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Elmore v. Lehman Doc.

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Case 3:05-cv-05836-RJB Document 4 Filed 01/09/2006 Page 1 of 4

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8 UNITED STATES DISTRICT COURT
WESTERN DISTRICT OF WASHINGTON
9 AT TACOMA
10 REBECCA ELMORE,
11 Case No. C05-5836RJB
Plaintiff,
12 ORDER DIRECTING PLAINTIFF
v. TO AMEND HIS COMPLAINT
13 JOSEPH LEHMAN,
14 Defendant.
15
16 The Court, having reviewed plaintiff's complaint, and the balance of the record contained herein,
17 does hereby find and ORDER.
18 (l) The Court declines to order that plaintiff's complaint be served on defendants until he
19 corrects the deficiencies identified below:
20 (a) In order to state a claim under 42 U.S.C. § 1983, a complaint must allege that (l) the conduct
21 complained of was committed by a person acting under color of state law and that (2) the conduct deprived
22 a person of a right, privilege, or immunity secured by the Constitution or laws of the United States. Parratt
23 v. Taylor, 451 U.S. 527, 535 (1981), overruled on other grounds, Daniels v. Williams, 474 U.S. 327
24 (1986). Section 1983 is the appropriate avenue to remedy an alleged wrong only if both of these elements
25 are present. Haygood v. Younger, 769 F.2d 1350, 1354 (9th Cir. 1985), cert. denied, 478 U.S. 1020
26 (1986). In addition, plaintiff must allege facts showing how individually named defendants caused or
27 personally participated in causing the harm alleged in the complaint. Arnold v. IBM, 637 F.2d 1350, 1355
28 (9th Cir. 1981). A defendant cannot be held liable under 42 U.S.C. § 1983 solely on the basis of

ORDER
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1 supervisory responsibility or position. Monell v. New York City Dept. of Social Services, 436 U.S. 658,
2 694 n.58 (1978). A theory of respondeat superior is not sufficient to state a § 1983 claim. Padway v.
3 Palches, 665 F.2d 965 (9th Cir. 1982).
4 (b) It does not appear plaintiff has alleged a constitutional harm. Plaintiff alleges he was
5 “unlawfully detained past his Earned Early Release Date.” A prison inmate has no constitutional right to
6 release before expiration of his or her sentence. Greenholtz v. Inmates of Nebraska, 442 U.S. 1 (1979).
7 Washington State appellate courts recognized an independent state created interest in amassing early
8 release credits. In Re Galvez, 79 Wn. App 655 (1995). The Washington State Court of Appeals, Division
9 1, found there to be a “limited liberty interest” in earned early release credit which requires minimal due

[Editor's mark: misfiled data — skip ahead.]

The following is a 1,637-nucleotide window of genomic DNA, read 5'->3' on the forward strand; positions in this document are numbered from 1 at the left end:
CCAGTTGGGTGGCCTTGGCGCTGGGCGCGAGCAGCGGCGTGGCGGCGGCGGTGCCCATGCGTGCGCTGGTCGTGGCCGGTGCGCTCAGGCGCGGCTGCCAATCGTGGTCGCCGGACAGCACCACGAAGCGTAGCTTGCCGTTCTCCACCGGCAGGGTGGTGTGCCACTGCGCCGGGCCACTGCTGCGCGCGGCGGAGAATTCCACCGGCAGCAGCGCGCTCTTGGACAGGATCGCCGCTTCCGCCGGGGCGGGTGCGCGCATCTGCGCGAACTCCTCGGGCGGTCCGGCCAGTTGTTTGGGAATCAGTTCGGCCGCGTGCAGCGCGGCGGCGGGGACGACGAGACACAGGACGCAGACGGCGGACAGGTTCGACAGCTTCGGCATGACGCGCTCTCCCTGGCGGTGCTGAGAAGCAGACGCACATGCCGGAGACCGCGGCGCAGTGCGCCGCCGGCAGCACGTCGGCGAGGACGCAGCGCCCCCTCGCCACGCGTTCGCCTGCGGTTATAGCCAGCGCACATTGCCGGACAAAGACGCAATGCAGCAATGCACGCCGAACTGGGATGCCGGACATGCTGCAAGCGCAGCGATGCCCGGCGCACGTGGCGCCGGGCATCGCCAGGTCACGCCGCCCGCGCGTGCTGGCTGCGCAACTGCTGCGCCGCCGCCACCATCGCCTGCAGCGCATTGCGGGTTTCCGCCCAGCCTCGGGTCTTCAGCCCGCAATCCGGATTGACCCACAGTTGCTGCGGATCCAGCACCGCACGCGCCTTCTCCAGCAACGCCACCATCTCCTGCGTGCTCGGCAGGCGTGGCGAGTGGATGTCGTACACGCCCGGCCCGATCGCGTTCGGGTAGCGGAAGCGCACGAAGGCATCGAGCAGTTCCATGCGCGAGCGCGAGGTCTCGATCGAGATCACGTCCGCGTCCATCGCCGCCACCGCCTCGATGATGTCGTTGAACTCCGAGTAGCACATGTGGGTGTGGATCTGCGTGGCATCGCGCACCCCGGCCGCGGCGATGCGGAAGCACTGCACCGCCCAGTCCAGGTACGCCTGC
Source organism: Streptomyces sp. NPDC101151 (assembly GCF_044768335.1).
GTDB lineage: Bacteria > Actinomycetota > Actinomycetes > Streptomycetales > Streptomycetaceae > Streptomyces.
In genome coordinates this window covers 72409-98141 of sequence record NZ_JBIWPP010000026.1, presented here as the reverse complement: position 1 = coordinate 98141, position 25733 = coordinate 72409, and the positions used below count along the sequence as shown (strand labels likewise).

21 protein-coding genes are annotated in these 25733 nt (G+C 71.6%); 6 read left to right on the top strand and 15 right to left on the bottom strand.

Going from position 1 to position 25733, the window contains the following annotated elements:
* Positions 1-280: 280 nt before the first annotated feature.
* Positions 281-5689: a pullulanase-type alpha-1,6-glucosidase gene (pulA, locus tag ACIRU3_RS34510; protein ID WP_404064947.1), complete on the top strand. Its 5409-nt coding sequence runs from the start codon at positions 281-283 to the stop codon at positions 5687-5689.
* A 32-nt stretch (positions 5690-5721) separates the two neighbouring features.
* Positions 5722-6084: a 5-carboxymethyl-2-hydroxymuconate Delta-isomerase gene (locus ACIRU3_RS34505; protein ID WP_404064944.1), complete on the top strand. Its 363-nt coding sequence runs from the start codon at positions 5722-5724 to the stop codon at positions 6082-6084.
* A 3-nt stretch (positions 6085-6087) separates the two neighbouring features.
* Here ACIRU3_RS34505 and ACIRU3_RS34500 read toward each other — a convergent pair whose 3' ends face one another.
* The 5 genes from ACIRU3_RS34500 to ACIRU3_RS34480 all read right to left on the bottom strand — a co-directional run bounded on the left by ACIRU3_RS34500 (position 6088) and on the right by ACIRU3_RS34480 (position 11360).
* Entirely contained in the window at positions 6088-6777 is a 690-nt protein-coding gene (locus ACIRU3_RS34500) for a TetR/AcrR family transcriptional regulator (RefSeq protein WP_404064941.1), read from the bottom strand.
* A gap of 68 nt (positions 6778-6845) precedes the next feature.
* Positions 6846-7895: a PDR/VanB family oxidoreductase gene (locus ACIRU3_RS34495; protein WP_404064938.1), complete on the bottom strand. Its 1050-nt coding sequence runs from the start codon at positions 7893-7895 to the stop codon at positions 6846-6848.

10 process. In re Crowder, 97 Wn. App. 598 (1999). In Dutcher the same appellate court emphasized it was
11 proceeding under RAP 16.4, which did not require a finding of a constitutional violation but rather only a
12 finding of unlawful restraint under state law. Dutcher, supra at p. 758 (fn. 3 and 4, citing In re Cashaw,
13 123 Wn. 2d 138 (1994)).
14 The plaintiff in Cashaw filed a personal restraint petition (PRP) which challenged the actions of the
15 Indeterminate Sentence Review Board in setting his minimum prison term to coincide with the remainder
16 of his court-imposed maximum sentence. The Court of Appeals granted the “PRP after concluding the
17 Board’s failure to follow its own procedural rules violated Cashaw’s due process rights.” Cashaw, supra,
18 at p. 140. While the Washington Supreme Court affirmed the grant of the PRP, it did so on the ground
19 that “an inmate may be entitled to relief solely upon showing the Board set a minimum term in violation of
20 a statute or regulation.” Cashaw at p. 140. The Washington Supreme Court disagreed, however, with the
21 Court of Appeals and found “that no due process liberty interest was created here, for the Board’s
22 regulations imposed only procedural, not substantive, requirements.” Cashaw at p. 140. The state court
23 affirmed the notion that “procedural laws do not create liberty interests; only substantive laws can create
24 these interests.” Cashaw, supra at p. 145. The Washington State Supreme Court in Cashaw was careful
25 to grant relief only on state grounds. Indeed, the State Supreme Court in Cashaw analyzed what is needed
26 to find a state created liberty interest and found no due process violation in that case. The court stated:
27 Liberty interests may arise from either of two sources, the due process clause and
state laws. Hewitt v. Helms, 459 U.S. 460, 466, 103 S.Ct. 864, 868, 74 L.Ed.2d 675